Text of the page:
Debut Biotech makes its entrance with a $22M series A for cell-free biomanufacturing facility

Debut Biotech wants to be the next big biomanufacturer, and the two-year-old startup thinks cell-free enzymes are the way forward. The company raised $22.6 million in series A funds Thursday to prove that out. 

The fresh proceeds will help fund a 26,000-square-foot facility in San Diego that is slated to be operational in March or April of next year, said CEO Joshua Britton in an interview with Fierce Biotech. Debut currently has a 5,000-square-foot research and development facility in the city.

Debut is focused on scaling biomanufacturing quicker and producing ingredients not available from traditional cell-based fermentation, Britton said. For example, this involves using sustainable feedstocks in place of petrochemicals, the company said. The company says this limits the amount of space, water and unsustainable inputs needed. 

However, commonplace biomanufacturing methods aren't going away.

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"Traditional fermentation has a really good place in biomanufacturing. It’s a tool, right? And our cell-free biomanufacturing part of this is just another tool," Britton said. 

The series A, led by Material Impact, will help Debut deliver on three main partnerships the company has formed in recent months and make do on more partnerships in the pipeline, Britton said.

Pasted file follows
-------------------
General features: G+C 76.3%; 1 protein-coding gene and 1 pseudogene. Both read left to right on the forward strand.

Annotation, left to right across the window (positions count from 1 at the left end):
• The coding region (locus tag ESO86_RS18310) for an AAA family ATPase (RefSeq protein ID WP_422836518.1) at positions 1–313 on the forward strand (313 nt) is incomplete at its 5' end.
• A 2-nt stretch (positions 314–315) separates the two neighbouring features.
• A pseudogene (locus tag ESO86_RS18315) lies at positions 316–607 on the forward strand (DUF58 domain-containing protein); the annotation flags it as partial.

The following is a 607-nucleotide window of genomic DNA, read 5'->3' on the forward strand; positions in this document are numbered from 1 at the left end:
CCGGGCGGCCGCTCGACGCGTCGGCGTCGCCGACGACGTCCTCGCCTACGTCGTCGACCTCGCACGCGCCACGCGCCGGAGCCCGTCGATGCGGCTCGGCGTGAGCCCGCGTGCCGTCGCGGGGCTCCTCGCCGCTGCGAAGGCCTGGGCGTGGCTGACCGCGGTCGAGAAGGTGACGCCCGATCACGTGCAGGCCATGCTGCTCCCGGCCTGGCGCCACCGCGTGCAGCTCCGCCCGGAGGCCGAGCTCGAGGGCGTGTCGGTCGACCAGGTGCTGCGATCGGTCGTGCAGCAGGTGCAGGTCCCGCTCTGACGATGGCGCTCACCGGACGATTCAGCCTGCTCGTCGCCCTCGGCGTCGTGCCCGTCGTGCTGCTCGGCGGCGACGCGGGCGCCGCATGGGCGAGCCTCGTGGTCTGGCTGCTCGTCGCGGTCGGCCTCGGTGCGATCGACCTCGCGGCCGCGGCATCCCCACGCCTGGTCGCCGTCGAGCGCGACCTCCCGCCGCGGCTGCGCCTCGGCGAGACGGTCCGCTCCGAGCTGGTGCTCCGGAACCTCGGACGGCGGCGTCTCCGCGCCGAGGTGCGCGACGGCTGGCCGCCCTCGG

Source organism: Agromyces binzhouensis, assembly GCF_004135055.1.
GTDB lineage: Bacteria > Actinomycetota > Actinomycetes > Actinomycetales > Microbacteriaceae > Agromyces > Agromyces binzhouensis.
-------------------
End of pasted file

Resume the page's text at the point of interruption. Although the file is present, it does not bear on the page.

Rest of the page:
Debut inked a "multi-million dollar deal" over the next several years with fine chemicals company DIC in late-May. The collaboration entails producing natural color ingredients for use in food, cosmetics and health products.

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Royal DSM also tapped Debut's platform to create natural ingredients for use in personal health, food and lifestyle products. The agreement, disclosed in May, starts with a proof of concept of Debut's cell-free method. Further, the startup will work with nonprofit Battelle to turn energy-dense plastic waste into new, usable materials for the DARPA ReSource program so the military reduces its reliance on transporting or burning waste. 

The synthetic biology space has seen two high-profile transactions in recent months. Ginkgo Bioworks struck a $2.5 billion special purpose acquisition company deal in May, and cell-free biomanufacturer GreenLight Biosciences was valued at $1.2 billion after inking a blank-check merger. 

Other earlier-stage companies include Invizyne, a cell-free platform based on research out of the University of California, Los Angeles.